My Part Of The BP Oil Disaster

There’s so much information about the BP oil disaster! The web cams, of course. Sites like Audubon Magazine have a category called oil spill which will break your heart. Google ran Gulf Coast Oil Leak: What Are Your Suggestions? which so far has had 15,835 people have submitted 7,468 suggestions and you can read them, vote on them and leave your own.

I don’t know about you, but I can hardly bear to look at pictures of oil drowned birds and turtles, and hear of whales feeding oil drenched plankton. The plight of the fishermen, oil workers, restaurant owners and the families of the 11 who died in the explosion plus those who are most likely being poisoned in the cleanup effort fills me with grief and despair.

It’s so easy to point fingers. BP cut corners, the regulators failed in their jobs – all true, but only part of the picture.

For I have my part in this continuing tragedy. My computer and it’s peripherals are mostly unsustainable plastic, generated using oil in ways I don’t understand. In fact, the amount of plastic in my life blows me away.

If my gas and electric company doesn’t use coal, and I don’t think it does, it’s not because of virtue, but costs. I cook with “natural” gas, drilled from wells not unlike oil wells and transported thousands of miles under pressure through pipes I know little about. My car runs on gasoline distilled perhaps from the oil in the very well that is trashing the gulf and even though I work not to drive one or two days a week, I’m still not willing to only walk or ride bikes. And buses take too long, or so I say.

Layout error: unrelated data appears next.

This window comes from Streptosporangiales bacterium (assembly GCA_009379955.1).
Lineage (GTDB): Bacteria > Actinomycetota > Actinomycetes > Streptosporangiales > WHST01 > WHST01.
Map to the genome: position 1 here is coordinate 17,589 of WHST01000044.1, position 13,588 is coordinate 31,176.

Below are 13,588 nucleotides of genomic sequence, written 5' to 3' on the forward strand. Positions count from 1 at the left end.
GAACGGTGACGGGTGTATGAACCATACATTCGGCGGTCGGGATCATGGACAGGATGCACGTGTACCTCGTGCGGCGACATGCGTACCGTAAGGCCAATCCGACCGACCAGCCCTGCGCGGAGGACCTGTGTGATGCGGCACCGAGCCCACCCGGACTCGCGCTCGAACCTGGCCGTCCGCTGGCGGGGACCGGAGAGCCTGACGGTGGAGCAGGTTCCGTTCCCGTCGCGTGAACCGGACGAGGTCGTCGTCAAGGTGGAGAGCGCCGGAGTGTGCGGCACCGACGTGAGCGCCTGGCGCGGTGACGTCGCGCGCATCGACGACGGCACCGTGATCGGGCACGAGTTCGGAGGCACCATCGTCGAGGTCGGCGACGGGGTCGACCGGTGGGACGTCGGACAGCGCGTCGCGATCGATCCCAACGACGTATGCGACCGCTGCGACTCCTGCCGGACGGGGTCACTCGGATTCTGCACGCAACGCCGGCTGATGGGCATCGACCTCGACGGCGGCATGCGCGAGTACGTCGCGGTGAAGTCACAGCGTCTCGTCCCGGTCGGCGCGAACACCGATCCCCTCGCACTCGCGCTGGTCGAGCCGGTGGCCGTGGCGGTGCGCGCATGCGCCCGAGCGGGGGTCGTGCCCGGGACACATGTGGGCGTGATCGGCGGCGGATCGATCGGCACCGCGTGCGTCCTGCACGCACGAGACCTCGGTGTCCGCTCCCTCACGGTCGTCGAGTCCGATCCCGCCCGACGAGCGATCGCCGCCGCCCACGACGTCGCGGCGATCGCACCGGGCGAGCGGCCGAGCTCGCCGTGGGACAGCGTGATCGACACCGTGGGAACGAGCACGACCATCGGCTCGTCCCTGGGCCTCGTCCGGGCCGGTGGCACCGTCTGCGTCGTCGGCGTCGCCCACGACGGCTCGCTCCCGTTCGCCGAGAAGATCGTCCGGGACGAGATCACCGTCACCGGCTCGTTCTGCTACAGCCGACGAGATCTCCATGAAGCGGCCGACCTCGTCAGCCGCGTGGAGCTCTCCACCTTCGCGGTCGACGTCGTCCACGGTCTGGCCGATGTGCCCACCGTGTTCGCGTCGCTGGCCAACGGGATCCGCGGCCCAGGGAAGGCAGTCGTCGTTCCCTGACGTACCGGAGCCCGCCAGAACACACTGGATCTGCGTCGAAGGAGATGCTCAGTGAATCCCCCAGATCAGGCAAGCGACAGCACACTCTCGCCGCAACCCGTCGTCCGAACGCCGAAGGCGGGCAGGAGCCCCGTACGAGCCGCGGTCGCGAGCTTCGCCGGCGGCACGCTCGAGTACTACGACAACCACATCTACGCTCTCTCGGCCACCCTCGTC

My fury at myself and others grows because I remember when President Carter set the stage to solve our oil addiction way back in 1977. In 1979 he installed solar panels on the White House. I also remember when, in 1986 President Reagan took them down – apparently because we were in a period of low oil prices.

You know what, I didn’t protest Reagan’s move even though I thought it was awful. Like so many, I’ve recycled a bit, reduced some of my purchasing and my driving, but I’m as locked into our oil addiction as any BP executive is.

As an individual I can only do a tiny bit. If, however, we were to really join hands and insist on alternative energy and conservation while we were getting there, the human species and many more might have a chance on this planet.

I’m looking for a place to sign up. Do you know of one?

Anne Wayman


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